Zimbabwean prisoners of conscience Jestina Mukoko and Broderick Takawira have been released after spending about three months in Chikurubi Maximum Security Prison in Harare.
Both were victims of enforced disappearance, unlawful arrest, detention, and torture by state security agents. They were released on Saturday, after each paying US$600 bail and depositing surety of at least US$20,000 in title deeds. A third man, Fidelis Chiramba was also released. He remains in hospital receiving treatment.
Ten other detainees were granted bail. Four are likely to be released shortly. The other six will remain in custody because they are unable to present title deeds as part of the bail requirements.
Three other detainees, Andrison Manyere, Gandhi Mudzingwa and Kisimusi Dhlamini were denied bail.
On Tuesday, the High Court in Harare dismissed the state’s application opposing granting bail to Roy Bennett, the Movement for Democratic Change (MDC) treasurer general who was arrested by police in February. The MDC is anxious to see whether the state will comply with the court order.
“While welcoming news about the release of Jestina Mukoko, Broderick Takawira and Fidelis Charamba and the granting of bail of 11 other political detainees, we also call on the Zimbabwean government to immediately end persecution of human rights defenders and political activists,” said Veronique Aubert, Deputy Programme Director for Amnesty International’s Africa Programme.
More than a dozen detainees remain in custody in Zimbabwe and they seem to have all been arrested simply for exercising their rights to freedom of association and expression.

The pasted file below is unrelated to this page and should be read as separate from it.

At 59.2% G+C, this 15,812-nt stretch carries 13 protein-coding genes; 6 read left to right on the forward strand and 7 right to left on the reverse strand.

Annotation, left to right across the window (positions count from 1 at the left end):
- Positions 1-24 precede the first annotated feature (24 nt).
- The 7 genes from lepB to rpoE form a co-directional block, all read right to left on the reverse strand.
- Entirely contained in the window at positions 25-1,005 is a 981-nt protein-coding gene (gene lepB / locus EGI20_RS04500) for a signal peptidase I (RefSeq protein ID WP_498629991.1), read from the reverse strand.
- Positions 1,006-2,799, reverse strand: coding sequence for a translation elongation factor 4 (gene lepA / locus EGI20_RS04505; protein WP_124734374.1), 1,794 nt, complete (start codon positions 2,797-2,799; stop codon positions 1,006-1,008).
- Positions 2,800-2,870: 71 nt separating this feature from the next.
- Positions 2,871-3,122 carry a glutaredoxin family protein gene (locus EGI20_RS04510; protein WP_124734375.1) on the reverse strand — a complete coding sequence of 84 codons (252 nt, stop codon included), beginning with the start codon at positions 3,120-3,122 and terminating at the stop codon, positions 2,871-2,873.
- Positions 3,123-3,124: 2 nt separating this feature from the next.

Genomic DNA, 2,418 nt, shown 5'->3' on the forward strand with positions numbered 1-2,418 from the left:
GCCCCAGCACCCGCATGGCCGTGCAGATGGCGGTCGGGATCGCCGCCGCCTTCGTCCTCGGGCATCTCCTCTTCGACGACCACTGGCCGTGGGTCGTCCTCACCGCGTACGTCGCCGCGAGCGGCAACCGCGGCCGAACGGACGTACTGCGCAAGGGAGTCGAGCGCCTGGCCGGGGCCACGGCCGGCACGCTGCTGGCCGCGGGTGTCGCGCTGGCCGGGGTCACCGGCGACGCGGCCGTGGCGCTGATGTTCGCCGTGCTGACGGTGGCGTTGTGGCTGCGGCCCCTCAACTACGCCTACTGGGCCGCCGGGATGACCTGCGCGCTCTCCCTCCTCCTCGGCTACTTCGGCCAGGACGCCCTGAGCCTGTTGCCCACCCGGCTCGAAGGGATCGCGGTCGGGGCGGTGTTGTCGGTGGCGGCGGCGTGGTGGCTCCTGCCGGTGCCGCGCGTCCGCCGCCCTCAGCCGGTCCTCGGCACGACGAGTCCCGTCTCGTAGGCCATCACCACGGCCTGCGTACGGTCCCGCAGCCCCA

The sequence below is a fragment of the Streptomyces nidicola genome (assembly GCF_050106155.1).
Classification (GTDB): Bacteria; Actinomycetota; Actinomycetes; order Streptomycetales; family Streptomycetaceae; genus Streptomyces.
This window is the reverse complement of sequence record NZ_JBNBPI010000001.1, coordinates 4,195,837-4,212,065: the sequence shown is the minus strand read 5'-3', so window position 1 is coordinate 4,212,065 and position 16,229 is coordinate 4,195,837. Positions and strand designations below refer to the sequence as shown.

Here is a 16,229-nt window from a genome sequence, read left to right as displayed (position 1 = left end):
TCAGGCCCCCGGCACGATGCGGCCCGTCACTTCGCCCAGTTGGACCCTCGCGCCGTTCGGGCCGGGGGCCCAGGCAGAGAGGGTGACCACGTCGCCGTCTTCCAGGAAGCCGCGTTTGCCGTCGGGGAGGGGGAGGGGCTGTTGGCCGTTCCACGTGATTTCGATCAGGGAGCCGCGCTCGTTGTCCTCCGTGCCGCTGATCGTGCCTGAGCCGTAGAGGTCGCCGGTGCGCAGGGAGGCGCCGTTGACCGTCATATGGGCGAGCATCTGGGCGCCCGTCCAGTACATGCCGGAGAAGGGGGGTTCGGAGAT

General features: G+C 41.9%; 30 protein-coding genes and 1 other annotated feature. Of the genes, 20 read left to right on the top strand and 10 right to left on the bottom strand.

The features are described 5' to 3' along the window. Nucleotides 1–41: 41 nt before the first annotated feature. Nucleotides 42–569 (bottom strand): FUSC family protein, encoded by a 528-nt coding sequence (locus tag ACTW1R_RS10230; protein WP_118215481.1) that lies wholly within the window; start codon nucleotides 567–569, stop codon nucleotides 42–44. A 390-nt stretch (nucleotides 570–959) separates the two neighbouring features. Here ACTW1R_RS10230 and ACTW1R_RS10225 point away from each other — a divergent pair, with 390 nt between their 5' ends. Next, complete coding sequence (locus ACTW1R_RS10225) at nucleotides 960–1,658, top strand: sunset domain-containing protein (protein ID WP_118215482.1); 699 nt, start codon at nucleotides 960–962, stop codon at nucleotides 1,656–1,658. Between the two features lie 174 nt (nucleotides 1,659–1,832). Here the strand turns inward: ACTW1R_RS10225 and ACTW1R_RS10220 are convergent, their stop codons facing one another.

“The Zimbabwean authorities should ensure that all those who remain in detention are not tortured or otherwise ill-treated, but are treated in compliance with human rights standards governing the treatment of detainees,” said Veronique Aubert.
“The detainees must have access to their lawyers, their families, warm clothing and blankets, adequate food and any medical attention they may require.”
Jestina Mukoko was abducted from her home by armed state security agents, at around 5am on 3 December 2008. Her whereabouts were unknown until 23 December.
Ms Mukoko, the director of human rights organization the Zimbabwe Peace Project (ZPP), appeared in a Harare court on 24 December 2008 and she has stated in her affidavit that she was tortured by her abductors.
Fellow ZPP member Broderick Takawira, along with Pascal Gonzo was abducted from the ZPP offices in the suburb of Mt Pleasant in Harare on 8 December by a group of armed security agents who forced entry into the organisation’s premises.
Jestina Mukoko is in hospital receiving treatment and her release gives hope that the other remaining detainees may also be released.
Before these releases, at least 30 people were believed to still be in custody following a wave of abductions that started at the end of October 2008.
The state repeatedly failed to comply with orders from the courts for their release, and initially denied having taken the detainees.
It is believed that these arrests are part of a wider strategy by Zimbabwean security forces and other state authorities to silence critics and political opponents.